An empty plate campaign was launched after China’s president said the COVID-19 pandemic had “sounded the alarm” about food waste “and that the country must” keep a sense of the food security crisis, “the BBC reports.

The statement comes a few weeks after massive floods in southern China that affected farms and destroyed tons of production.

The state-run Global News Agency has tried to downplay what it calls media exaggerations that China is heading for a food crisis exacerbated by the COVID-19 pandemic.

Following the Chinese president’s message, the Wuhan Catering Industry Association asked restaurants to limit the number of servings through an “N-1” calculation system – which assumes that the dishes ordered will be one less than the number of people. For example, a group of 10 people can only order 9 servings.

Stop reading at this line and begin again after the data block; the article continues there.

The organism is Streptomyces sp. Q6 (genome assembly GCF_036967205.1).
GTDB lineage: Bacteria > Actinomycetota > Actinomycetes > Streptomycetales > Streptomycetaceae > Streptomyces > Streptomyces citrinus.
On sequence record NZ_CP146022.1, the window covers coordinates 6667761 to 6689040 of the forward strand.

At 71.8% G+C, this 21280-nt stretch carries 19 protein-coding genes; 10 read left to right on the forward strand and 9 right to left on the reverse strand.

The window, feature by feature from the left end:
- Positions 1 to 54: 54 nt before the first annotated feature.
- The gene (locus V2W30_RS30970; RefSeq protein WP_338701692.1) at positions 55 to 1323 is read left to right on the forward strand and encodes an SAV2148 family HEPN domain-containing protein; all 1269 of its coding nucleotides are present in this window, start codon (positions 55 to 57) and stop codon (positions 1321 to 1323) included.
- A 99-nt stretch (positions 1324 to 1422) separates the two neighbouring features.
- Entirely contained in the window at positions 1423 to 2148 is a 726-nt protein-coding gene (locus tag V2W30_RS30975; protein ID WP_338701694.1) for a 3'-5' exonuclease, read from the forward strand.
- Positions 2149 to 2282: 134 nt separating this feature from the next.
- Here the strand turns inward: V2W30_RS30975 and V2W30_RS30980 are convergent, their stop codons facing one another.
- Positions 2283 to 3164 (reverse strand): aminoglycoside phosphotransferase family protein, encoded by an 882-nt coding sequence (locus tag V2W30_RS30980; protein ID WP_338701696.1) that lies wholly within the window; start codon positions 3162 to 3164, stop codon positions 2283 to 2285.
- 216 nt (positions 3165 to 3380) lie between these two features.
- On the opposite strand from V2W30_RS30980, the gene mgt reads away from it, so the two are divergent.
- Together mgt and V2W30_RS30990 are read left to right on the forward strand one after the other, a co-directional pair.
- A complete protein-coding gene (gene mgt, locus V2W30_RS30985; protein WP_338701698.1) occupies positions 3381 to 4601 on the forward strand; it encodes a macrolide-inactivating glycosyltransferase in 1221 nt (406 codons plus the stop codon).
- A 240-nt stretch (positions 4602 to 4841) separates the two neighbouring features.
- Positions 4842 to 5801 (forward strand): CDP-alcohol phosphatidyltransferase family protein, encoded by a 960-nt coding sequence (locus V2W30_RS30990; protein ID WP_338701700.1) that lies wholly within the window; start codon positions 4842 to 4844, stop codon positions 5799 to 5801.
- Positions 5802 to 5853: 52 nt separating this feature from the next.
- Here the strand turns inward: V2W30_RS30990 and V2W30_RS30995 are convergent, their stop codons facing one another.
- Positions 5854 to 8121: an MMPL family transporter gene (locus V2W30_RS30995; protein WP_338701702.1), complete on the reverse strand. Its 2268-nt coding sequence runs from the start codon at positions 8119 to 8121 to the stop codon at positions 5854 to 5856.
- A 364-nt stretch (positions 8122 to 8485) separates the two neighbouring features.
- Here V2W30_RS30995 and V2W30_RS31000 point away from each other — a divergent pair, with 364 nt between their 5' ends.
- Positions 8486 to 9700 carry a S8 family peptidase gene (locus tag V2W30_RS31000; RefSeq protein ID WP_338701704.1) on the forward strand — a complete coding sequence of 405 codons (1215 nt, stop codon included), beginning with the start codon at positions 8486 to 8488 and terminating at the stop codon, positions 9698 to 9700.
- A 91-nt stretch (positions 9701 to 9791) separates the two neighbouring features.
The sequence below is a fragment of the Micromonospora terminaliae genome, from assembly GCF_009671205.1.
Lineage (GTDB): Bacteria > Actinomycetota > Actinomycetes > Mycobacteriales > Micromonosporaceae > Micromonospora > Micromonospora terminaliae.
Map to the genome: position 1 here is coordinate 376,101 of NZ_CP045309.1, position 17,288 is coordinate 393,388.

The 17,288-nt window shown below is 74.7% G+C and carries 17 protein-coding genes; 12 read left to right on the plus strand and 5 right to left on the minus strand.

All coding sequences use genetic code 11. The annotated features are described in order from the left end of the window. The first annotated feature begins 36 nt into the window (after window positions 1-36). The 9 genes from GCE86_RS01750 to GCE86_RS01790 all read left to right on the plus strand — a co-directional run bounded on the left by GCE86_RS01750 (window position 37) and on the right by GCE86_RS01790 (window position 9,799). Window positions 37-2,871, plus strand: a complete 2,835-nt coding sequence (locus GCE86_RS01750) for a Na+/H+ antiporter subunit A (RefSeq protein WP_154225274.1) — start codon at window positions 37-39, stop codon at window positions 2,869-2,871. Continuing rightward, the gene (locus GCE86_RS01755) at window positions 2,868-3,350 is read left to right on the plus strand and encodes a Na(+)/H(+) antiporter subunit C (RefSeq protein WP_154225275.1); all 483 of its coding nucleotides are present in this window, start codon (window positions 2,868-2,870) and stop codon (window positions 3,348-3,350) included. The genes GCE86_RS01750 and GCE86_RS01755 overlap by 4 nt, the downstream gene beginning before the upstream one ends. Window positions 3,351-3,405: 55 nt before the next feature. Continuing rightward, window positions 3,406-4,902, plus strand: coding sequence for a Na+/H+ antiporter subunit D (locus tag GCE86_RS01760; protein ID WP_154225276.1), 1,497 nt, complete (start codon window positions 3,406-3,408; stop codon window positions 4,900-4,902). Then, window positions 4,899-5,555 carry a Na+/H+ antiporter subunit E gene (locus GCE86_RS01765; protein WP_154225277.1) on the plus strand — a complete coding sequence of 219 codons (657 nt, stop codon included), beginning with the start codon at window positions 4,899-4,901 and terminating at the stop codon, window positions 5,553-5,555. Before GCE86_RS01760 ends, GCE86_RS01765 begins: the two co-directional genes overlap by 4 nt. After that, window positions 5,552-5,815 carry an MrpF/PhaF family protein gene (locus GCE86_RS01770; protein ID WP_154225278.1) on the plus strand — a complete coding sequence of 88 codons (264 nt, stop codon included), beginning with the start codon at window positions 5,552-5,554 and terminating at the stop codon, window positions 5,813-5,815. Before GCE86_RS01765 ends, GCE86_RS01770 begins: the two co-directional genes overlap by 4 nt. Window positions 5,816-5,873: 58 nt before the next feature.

But the system is unlikely to be implemented quickly, given that in China it is a sign of politeness to order more food than you need. Likewise, in a group, empty plates are perceived as an indicator of a bad host – signaling that he did not provide enough food to the guests.

The N-1 concept has drawn a lot of criticism on social media, with some denouncing the system as “too rigid”.

“What happens when a person goes to the restaurant alone? How many servings can he order? Zero? ”A person asked on the Weibo platform.

Others pointed out that there is no significant waste in restaurants – but rather at the extravagant banquets of officials.

The state-run CCTV denounced the Mukbang practice of live broadcasts (popular in Asian countries) in which people are filmed consuming large amounts of food. According to him, some will inevitably have to vomit it.

China also launched “Empty Plate Operation” in 2013 – but then targeted were the extravagant feasts and receptions of officials.